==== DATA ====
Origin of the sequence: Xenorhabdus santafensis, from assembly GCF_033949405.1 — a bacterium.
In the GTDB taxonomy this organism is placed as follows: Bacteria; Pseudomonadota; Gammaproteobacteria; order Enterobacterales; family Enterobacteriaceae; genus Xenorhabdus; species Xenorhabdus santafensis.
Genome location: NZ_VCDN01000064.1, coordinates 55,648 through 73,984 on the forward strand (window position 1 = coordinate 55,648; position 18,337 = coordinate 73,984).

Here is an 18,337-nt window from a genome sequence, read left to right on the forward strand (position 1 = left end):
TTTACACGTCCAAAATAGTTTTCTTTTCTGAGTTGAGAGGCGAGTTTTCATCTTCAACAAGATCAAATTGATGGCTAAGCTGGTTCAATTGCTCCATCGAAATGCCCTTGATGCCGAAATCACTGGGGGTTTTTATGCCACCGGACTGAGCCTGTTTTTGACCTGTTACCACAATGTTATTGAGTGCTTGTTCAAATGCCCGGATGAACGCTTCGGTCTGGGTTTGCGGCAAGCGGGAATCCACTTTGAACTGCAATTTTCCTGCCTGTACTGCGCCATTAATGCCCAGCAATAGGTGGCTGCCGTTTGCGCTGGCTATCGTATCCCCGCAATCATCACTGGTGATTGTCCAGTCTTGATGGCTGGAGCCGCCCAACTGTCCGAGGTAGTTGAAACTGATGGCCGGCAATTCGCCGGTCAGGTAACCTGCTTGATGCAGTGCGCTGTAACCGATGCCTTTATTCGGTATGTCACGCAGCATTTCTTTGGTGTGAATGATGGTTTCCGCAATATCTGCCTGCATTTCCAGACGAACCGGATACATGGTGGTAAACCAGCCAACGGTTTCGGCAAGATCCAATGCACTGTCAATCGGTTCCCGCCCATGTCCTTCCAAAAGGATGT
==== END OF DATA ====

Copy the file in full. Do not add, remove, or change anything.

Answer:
Origin of the sequence: Xenorhabdus santafensis, from assembly GCF_033949405.1 — a bacterium.
In the GTDB taxonomy this organism is placed as follows: Bacteria; Pseudomonadota; Gammaproteobacteria; order Enterobacterales; family Enterobacteriaceae; genus Xenorhabdus; species Xenorhabdus santafensis.
Genome location: NZ_VCDN01000064.1, coordinates 55,648 through 73,984 on the forward strand (window position 1 = coordinate 55,648; position 18,337 = coordinate 73,984).

Here is an 18,337-nt window from a genome sequence, read left to right on the forward strand (position 1 = left end):
TTTACACGTCCAAAATAGTTTTCTTTTCTGAGTTGAGAGGCGAGTTTTCATCTTCAACAAGATCAAATTGATGGCTAAGCTGGTTCAATTGCTCCATCGAAATGCCCTTGATGCCGAAATCACTGGGGGTTTTTATGCCACCGGACTGAGCCTGTTTTTGACCTGTTACCACAATGTTATTGAGTGCTTGTTCAAATGCCCGGATGAACGCTTCGGTCTGGGTTTGCGGCAAGCGGGAATCCACTTTGAACTGCAATTTTCCTGCCTGTACTGCGCCATTAATGCCCAGCAATAGGTGGCTGCCGTTTGCGCTGGCTATCGTATCCCCGCAATCATCACTGGTGATTGTCCAGTCTTGATGGCTGGAGCCGCCCAACTGTCCGAGGTAGTTGAAACTGATGGCCGGCAATTCGCCGGTCAGGTAACCTGCTTGATGCAGTGCGCTGTAACCGATGCCTTTATTCGGTATGTCACGCAGCATTTCTTTGGTGTGAATGATGGTTTCCGCAATATCTGCCTGCATTTCCAGACGAACCGGATACATGGTGGTAAACCAGCCAACGGTTTCGGCAAGATCCAATGCACTGTCAATCGGTTCCCGCCCATGTCCTTCCAAAAGGATGT